Without maths, Geddes Loom wouldn’t have a show; without maths, we wouldn’t have pineapples. This show promises to make you look at the world in a different way and to appreciate invisible patterns that create meaning.
Geddes Loom is a new company. This is their first show together, and of course, their first Fringe. They describe themselves as musicians who got lost in a theatre and are still trying to find their way out. It is hard to define this show by genre. It’s not a play. It’s not a gig. It’s a combination of live music and storytelling that is not quite cabaret. It succeeds in making maths accessible and even exciting. This is a show of interesting ideas and beautiful music.
Leonie Kate Higgins has a remarkable singing voice, and although her spoken voice needs to be bigger at times, she nonetheless draws us in, particularly when weaving a tale about Tessa, who relies on the patterns maths make to help her cope.
Ben Mellor has a good rapport with the audience as he further demonstrates that maths is everywhere in the universe. It’s a testament to Mellor’s storytelling skill that I remained drawn into the tale of Leon, even though I didn’t particularly like Leon’s character.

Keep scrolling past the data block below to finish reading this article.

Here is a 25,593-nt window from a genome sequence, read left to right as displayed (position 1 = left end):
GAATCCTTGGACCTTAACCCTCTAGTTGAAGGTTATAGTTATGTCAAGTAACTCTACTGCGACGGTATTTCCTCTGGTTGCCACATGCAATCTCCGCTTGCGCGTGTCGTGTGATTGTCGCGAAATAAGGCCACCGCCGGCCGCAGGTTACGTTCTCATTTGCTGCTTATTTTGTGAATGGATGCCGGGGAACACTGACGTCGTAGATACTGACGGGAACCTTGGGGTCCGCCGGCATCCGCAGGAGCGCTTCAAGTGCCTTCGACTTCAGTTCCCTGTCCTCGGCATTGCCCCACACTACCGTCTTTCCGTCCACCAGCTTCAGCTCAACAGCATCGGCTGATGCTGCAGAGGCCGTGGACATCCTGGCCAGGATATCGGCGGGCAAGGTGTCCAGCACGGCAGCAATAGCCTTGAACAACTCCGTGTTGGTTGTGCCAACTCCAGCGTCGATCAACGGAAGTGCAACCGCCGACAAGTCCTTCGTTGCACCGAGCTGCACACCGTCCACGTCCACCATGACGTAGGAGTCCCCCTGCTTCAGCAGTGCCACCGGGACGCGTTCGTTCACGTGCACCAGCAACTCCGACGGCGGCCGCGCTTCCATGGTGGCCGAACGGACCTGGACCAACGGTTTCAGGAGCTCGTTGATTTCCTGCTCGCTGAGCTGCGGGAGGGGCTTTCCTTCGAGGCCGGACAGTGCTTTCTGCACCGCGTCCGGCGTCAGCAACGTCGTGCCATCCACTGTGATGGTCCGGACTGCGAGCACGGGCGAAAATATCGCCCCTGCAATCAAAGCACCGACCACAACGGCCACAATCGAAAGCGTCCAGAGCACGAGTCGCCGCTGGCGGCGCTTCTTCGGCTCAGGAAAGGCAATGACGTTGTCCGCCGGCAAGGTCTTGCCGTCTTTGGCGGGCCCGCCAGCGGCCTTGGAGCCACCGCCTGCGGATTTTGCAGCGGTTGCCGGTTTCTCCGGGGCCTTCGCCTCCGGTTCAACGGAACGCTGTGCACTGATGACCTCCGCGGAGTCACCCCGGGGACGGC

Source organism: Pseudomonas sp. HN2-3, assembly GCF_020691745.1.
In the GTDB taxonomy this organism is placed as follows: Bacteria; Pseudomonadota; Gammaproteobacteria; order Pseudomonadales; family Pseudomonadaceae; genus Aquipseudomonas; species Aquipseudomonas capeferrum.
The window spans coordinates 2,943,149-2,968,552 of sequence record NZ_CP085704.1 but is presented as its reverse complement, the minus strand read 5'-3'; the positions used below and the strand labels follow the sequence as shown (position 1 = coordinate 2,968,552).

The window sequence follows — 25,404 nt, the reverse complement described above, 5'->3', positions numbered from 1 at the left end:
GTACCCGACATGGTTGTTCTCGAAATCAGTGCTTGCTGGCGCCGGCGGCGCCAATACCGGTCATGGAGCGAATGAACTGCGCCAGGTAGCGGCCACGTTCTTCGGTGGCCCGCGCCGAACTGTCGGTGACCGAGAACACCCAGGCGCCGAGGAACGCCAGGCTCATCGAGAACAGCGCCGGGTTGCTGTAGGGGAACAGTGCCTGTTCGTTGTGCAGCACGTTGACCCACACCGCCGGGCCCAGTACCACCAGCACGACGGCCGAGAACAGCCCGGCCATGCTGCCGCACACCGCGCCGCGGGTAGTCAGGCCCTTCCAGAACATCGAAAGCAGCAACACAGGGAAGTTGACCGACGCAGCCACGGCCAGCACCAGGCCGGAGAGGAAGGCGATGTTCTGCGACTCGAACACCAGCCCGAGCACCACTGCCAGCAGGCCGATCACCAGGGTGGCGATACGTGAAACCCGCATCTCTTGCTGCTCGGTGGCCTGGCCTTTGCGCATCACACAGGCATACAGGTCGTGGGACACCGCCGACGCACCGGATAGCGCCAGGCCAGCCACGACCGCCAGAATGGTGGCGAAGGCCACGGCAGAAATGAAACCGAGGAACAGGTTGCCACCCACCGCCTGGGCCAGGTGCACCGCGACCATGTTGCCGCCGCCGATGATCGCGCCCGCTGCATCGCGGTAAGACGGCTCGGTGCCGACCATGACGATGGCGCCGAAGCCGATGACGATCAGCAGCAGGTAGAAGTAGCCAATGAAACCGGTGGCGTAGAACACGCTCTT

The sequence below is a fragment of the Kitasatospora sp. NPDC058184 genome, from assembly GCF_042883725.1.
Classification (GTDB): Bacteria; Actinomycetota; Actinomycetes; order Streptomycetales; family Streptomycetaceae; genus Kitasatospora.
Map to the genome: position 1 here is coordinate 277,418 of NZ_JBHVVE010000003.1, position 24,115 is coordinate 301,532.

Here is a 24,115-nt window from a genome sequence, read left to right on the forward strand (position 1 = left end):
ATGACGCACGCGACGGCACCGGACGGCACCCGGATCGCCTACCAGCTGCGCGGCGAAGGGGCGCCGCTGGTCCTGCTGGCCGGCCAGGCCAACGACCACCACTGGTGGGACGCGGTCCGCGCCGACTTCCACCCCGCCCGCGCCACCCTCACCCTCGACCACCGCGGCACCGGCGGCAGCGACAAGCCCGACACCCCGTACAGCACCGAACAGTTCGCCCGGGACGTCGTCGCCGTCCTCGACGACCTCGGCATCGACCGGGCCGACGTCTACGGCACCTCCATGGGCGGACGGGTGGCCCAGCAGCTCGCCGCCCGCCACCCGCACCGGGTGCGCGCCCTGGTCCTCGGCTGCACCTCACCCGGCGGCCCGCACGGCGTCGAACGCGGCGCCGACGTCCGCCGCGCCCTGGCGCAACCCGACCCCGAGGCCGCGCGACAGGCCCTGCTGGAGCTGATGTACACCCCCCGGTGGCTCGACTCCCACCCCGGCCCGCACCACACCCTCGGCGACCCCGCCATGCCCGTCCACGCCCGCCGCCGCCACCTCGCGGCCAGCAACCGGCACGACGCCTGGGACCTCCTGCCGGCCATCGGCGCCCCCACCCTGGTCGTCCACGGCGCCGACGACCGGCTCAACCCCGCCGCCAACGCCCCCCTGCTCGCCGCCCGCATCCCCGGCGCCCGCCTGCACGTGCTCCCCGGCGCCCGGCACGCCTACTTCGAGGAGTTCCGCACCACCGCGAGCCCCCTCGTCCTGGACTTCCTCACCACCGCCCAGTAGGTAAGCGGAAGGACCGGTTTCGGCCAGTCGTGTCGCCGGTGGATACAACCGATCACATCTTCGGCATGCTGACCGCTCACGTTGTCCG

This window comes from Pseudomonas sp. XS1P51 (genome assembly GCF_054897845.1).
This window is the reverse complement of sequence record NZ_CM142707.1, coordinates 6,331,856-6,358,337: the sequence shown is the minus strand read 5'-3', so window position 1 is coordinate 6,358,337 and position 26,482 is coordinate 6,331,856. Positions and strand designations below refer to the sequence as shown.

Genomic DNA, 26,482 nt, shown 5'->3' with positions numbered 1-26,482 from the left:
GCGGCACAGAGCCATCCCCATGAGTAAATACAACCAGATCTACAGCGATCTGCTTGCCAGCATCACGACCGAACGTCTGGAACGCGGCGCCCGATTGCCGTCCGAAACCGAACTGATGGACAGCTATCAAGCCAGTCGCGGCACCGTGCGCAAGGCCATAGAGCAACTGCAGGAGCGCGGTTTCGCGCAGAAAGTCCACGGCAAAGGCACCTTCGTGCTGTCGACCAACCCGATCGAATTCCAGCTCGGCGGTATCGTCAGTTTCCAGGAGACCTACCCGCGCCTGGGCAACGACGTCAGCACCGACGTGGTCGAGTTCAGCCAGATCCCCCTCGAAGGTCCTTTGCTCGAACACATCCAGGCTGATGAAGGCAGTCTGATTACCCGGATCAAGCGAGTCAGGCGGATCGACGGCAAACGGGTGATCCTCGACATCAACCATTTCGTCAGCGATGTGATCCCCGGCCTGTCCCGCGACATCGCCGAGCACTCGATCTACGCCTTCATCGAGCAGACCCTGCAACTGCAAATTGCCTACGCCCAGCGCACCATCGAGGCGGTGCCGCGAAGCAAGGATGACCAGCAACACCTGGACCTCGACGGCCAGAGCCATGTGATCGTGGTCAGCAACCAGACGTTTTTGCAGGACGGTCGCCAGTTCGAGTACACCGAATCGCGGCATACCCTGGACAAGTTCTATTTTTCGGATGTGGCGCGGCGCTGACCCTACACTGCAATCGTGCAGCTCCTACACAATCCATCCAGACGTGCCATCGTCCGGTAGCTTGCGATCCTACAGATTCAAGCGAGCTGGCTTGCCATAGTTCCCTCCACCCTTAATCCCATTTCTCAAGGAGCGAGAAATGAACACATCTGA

Dan Steele, described as the Harpo Marx of the group, doesn’t tell stories or speak at all, but he does speak through his guitar in a couple of very funny moments and his music – live and looped – carries the show. At one point he even played percussion on his guitar.
Higgins said at some point in the show that “without mathematics there can be no art.” Maybe that’s true. Without maths, Geddes Loom wouldn’t have a show; without maths, we wouldn’t have pineapples. This show promises to make you look at the world in a different way and to appreciate invisible patterns that create meaning.